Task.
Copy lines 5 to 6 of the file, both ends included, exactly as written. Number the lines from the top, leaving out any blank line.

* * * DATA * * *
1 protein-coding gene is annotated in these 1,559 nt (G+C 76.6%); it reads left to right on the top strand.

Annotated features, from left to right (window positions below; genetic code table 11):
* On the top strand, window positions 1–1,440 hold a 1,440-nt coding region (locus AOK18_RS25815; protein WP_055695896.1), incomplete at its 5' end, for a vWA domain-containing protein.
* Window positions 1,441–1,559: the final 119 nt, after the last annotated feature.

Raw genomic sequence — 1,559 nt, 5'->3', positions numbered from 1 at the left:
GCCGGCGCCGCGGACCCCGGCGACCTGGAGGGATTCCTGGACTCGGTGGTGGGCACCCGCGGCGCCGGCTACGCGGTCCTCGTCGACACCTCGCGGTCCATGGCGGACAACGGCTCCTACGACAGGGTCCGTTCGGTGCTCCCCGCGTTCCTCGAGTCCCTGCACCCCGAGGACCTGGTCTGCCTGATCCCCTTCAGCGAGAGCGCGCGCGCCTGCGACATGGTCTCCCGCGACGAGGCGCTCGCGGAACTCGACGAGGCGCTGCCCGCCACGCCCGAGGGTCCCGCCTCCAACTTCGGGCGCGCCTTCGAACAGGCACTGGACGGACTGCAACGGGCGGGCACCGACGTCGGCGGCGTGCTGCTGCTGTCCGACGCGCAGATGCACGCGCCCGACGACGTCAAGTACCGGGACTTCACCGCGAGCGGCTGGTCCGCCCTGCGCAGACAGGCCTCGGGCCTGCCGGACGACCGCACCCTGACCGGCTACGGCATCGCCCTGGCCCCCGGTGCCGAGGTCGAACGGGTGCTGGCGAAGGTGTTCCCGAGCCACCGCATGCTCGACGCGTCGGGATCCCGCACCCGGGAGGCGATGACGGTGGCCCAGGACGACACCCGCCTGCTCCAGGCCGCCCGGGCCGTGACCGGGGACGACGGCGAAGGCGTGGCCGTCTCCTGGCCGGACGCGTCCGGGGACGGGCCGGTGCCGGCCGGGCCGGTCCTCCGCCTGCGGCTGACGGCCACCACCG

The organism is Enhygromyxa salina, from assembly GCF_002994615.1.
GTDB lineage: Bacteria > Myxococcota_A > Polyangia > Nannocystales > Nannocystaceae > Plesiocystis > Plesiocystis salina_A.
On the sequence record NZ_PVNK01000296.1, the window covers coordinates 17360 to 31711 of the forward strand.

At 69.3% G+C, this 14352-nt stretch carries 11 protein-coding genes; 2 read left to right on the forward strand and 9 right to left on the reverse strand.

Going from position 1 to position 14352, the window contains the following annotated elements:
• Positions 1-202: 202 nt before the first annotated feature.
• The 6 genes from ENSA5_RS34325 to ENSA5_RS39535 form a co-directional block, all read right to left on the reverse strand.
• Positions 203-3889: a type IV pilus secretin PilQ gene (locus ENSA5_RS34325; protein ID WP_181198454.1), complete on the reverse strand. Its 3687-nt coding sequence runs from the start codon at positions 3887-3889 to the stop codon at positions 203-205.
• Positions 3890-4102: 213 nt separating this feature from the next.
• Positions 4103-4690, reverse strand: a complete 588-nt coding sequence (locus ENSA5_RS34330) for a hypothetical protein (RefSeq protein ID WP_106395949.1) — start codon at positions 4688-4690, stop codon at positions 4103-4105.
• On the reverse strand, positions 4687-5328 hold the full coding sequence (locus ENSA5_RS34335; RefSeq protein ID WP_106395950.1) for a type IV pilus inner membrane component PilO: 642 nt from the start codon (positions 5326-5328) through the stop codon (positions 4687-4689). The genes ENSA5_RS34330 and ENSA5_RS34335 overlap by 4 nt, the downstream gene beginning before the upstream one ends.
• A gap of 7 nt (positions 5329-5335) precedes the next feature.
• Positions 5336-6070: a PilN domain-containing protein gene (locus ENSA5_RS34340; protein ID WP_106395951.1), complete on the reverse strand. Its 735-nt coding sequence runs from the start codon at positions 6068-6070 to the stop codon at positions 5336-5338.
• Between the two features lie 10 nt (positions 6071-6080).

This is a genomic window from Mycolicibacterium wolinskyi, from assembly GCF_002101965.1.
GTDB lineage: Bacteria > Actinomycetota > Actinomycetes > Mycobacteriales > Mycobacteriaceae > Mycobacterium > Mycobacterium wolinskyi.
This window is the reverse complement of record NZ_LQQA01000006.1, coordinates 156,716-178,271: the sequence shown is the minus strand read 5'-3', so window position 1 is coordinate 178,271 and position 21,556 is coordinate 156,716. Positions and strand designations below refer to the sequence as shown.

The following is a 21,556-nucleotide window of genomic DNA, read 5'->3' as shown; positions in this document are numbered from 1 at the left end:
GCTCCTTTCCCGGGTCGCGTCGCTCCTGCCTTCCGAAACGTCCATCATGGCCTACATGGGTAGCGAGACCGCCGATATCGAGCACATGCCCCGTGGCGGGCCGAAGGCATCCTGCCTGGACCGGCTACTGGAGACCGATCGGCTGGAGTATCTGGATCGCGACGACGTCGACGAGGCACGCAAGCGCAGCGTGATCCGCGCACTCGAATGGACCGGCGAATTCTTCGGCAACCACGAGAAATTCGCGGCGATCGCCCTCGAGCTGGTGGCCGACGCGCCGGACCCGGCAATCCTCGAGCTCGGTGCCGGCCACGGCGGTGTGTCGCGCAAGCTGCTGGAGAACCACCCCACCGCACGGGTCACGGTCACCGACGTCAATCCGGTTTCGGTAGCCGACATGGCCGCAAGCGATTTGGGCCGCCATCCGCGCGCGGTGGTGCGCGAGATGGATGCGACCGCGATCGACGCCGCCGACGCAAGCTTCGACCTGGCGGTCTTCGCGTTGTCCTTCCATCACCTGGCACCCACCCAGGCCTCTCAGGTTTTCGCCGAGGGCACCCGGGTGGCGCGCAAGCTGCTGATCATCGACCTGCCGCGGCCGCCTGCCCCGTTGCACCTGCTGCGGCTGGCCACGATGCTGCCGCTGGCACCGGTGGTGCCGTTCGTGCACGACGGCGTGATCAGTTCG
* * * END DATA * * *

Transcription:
Raw genomic sequence — 1,559 nt, 5'->3', positions numbered from 1 at the left:
GCCGGCGCCGCGGACCCCGGCGACCTGGAGGGATTCCTGGACTCGGTGGTGGGCACCCGCGGCGCCGGCTACGCGGTCCTCGTCGACACCTCGCGGTCCATGGCGGACAACGGCTCCTACGACAGGGTCCGTTCGGTGCTCCCCGCGTTCCTCGAGTCCCTGCACCCCGAGGACCTGGTCTGCCTGATCCCCTTCAGCGAGAGCGCGCGCGCCTGCGACATGGTCTCCCGCGACGAGGCGCTCGCGGAACTCGACGAGGCGCTGCCCGCCACGCCCGAGGGTCCCGCCTCCAACTTCGGGCGCGCCTTCGAACAGGCACTGGACGGACTGCAACGGGCGGGCACCGACGTCGGCGGCGTGCTGCTGCTGTCCGACGCGCAGATGCACGCGCCCGACGACGTCAAGTACCGGGACTTCACCGCGAGCGGCTGGTCCGCCCTGCGCAGACAGGCCTCGGGCCTGCCGGACGACCGCACCCTGACCGGCTACGGCATCGCCCTGGCCCCCGGTGCCGAGGTCGAACGGGTGCTGGCGAAGGTGTTCCCGAGCCACCGCATGCTCGACGCGTCGGGATCCCGCACCCGGGAGGCGATGACGGTGGCCCAGGACGACACCCGCCTGCTCCAGGCCGCCCGGGCCGTGACCGGGGACGACGGCGAAGGCGTGGCCGTCTCCTGGCCGGACGCGTCCGGGGACGGGCCGGTGCCGGCCGGGCCGGTCCTCCGCCTGCGGCTGACGGCCACCACCG